Sustainability: outlook for 2017
Just like 2016, in 2017 the focus will once again be on climate change, but also on corporate governance - which remains a key theme - and in particular on business ethics. Finally, the millennial generation will continue to power ahead, and exert a major influence on consumer behaviour.
In a nutshell:
- Climate change is sure to remain the key theme in 2017, together with related topics such as the low carbon economy and green emissions.
- Limiting the global increase in average temperature to 2 °C as is a scenario put forward by the International Energy Agency.
- This scenario requires massive investments. Green bonds will be the fastest-growing financial instrument in the years to come and the size of the market is close to USD 170 billion today. Moreover, diversification in terms of sectors and issuers continues to increase.
- By leaving the circle of thoughts of some ecologists or activist investors, the 2 degrees scenario becomes significant and leads to major reconsiderations on portfolio construction.
- Although the environment and climate change in particular continue to dominate the debates, business ethics will become increasingly important.
The environment is a vulnerable element for societies and related problems can give rise to increased violence, political and social instability and extremist movements.
The fact that the Paris Agreement was ratified sooner than expected shows the growing commitment of countries and corporations at the global level. After all, climate change is a priority for most of them and, whether or not they are convinced by the sense of urgency and the moral obligations that ensue from it, they see potential business opportunities and economic profits in low-carbon production and increased energy efficiency. China is the first country to pick up the baton from the United States and the EU, which have other issues to deal with, as it is well aware of the link between social stability and pollution. The smog which has covered the Chinese capital and the northern part of the country in recent days has paralysed transportation and the economy and is making the Chinese think very hard about their future.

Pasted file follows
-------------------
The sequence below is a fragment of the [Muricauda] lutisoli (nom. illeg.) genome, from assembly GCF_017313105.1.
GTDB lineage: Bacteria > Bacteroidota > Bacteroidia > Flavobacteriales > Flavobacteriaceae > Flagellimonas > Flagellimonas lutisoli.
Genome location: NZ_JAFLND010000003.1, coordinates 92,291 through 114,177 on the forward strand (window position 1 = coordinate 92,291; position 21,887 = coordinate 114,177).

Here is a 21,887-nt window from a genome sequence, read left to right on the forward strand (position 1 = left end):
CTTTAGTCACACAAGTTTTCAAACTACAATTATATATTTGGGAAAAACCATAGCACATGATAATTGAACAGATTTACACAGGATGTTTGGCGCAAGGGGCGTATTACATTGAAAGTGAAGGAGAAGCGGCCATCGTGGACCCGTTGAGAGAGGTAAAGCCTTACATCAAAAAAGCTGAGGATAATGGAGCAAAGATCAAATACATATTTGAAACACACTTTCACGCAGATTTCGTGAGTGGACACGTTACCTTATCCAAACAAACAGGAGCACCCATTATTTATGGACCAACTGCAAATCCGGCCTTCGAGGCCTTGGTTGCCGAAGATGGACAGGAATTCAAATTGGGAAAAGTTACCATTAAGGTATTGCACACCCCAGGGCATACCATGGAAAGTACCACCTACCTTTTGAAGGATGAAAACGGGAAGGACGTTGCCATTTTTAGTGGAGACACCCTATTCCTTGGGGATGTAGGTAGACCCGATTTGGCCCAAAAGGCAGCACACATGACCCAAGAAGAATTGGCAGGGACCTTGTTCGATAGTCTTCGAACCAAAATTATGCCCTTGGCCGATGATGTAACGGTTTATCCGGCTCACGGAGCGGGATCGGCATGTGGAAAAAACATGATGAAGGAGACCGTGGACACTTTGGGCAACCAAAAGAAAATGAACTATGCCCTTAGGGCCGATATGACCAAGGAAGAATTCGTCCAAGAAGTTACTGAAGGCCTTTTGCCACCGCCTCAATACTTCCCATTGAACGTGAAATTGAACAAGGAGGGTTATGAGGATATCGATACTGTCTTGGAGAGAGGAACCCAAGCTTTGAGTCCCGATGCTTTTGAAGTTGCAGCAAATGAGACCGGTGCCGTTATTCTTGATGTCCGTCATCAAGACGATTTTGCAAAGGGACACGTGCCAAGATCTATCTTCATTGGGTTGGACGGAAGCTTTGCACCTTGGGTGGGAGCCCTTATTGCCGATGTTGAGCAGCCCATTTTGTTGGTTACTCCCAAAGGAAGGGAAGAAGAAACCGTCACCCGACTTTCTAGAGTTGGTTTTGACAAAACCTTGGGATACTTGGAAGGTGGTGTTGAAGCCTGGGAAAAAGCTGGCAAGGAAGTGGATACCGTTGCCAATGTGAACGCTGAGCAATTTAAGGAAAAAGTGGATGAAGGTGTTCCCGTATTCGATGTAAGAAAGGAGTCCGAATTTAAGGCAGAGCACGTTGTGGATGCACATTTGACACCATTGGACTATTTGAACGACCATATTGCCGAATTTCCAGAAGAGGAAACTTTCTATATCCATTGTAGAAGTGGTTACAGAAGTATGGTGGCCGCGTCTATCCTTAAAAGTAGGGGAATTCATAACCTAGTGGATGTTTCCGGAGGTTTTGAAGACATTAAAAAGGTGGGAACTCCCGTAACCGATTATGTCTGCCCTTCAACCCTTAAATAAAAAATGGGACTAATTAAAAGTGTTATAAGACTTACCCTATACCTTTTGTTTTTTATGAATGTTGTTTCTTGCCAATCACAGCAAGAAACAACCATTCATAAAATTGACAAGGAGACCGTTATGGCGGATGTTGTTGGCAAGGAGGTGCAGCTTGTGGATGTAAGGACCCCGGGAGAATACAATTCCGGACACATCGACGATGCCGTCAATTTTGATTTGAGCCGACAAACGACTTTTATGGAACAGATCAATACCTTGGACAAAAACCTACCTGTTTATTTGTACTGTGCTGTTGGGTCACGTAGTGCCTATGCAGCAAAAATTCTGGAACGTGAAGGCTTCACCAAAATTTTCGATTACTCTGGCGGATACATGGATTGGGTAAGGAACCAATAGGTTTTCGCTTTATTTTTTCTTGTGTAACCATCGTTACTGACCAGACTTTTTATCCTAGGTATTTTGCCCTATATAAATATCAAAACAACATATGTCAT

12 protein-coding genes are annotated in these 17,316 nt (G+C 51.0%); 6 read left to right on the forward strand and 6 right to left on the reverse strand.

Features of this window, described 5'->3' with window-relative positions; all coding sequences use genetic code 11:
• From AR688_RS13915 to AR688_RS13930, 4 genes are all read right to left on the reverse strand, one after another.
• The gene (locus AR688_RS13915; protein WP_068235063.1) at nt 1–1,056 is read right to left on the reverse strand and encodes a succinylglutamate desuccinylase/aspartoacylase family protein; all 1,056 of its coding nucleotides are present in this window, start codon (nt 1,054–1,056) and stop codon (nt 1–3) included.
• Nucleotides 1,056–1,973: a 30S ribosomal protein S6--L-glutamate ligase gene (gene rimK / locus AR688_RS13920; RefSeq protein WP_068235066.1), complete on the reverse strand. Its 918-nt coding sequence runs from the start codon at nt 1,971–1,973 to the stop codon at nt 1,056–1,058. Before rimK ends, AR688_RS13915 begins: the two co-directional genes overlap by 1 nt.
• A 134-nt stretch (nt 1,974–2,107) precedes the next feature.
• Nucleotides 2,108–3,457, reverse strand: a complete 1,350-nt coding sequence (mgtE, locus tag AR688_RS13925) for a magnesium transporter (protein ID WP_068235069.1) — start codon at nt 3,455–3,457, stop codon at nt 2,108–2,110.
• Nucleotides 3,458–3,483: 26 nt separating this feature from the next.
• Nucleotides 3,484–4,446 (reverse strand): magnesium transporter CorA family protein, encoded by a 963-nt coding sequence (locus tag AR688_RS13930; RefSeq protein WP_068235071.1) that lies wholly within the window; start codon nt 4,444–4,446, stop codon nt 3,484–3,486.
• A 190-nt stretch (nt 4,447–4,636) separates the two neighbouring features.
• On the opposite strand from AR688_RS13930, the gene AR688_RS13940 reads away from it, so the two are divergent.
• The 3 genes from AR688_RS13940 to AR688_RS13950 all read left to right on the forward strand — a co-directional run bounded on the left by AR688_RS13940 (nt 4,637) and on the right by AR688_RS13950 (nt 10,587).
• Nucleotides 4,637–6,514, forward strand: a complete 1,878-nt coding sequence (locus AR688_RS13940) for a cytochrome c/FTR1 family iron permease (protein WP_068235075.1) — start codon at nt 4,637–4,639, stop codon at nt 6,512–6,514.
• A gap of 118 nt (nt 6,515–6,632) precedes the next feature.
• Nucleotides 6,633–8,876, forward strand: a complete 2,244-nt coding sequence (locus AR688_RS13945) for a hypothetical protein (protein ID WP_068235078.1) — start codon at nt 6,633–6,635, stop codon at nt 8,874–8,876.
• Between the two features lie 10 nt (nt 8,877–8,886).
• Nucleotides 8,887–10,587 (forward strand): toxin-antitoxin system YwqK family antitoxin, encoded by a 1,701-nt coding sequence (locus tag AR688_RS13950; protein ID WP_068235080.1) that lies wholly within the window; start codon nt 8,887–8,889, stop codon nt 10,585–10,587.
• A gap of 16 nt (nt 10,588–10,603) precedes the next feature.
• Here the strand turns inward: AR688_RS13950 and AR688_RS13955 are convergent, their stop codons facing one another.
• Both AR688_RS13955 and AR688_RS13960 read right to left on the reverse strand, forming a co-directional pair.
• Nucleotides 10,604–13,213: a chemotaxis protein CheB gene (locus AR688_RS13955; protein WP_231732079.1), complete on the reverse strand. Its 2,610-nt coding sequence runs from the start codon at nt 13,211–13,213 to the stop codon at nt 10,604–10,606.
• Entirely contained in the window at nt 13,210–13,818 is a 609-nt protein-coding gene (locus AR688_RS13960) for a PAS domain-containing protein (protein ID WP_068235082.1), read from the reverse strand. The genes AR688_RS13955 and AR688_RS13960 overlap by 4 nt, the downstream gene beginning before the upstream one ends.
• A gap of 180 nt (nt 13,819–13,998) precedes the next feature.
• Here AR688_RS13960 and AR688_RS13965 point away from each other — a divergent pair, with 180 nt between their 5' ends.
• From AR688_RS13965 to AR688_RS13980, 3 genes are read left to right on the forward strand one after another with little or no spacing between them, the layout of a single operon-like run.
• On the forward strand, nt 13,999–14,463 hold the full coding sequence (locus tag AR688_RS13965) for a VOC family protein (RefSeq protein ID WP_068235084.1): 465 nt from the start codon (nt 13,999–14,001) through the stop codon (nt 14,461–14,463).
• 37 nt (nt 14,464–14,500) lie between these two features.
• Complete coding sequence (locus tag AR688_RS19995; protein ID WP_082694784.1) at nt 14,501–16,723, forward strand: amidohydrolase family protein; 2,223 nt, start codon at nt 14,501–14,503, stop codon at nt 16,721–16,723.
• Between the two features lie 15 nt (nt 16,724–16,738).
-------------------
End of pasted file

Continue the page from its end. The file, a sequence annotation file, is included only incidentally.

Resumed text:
In its latest global outlook for 2016 (World Energy Outlook) the IEA puts forward its 450 Scenario, estimating a 50% chance of limiting the global increase in average temperature to 2 °C as per the Paris Agreement, and includes it as a plausible scenario. Even if it were opportune to consider a more ambitious scenario based on a success rate higher than 50%, this new scenario shows the revolution which has taken place and clears the way for renewable energy to be extended to the industrial sectors as well as construction and transportation.
The investments required to limit global warming to 2 degrees are estimated at USD 650 to 860 billion per year.
Green bonds therefore continued to grow strongly in 2016, the 4th consecutive year of record issuance levels estimated at USD 93 billion. They will be the fastest-growing financial instrument in the years to come and the size of the market is close to USD 170 billion today. Moreover, diversification in terms of sectors and issuers continues to increase.
In the light of the transition to a low-carbon economy and the responsibility that everyone needs to take up in that respect, investors must do their part as well to decarbonise their portfolios.
Decarbonisation consists of reducing carbon dioxide emissions in investment portfolios.
The risk is not so much related to being overly exposed to high-carbon technologies, but rather to being under-invested in the energy services and products of the future. However, the major indices are not aligned with the Paris Agreement. In addition to calculating the carbon footprint of portfolios, as well as various types of reporting, investors will first and foremost have to manage risks and opportunities in a pragmatic way. By challenging companies (and states) on the real risk of stranded assets [i]or an appropriately-set carbon price, it will be possible to select the ones which are able to remain competitive in a shorter timeframe than some may think.
Although the environment, and climate change in particular, will continue to take pride of place, business ethics will become increasingly important. On the one hand, proactive regulation and court rulings are leading the way. On the other, civil society and investors are becoming increasingly aware of the issue as business ethics may influence shareholders and global inequality. Indeed, business ethics may be abused in three main domains: corruption, aggressive tax optimisation and anti-competitive practices.
[i] Non-burnable fossil fuel reserves resulting from the limitation of greenhouse gas emissions in order to limit global warming to 2 degrees Celsius above pre-industrial levels.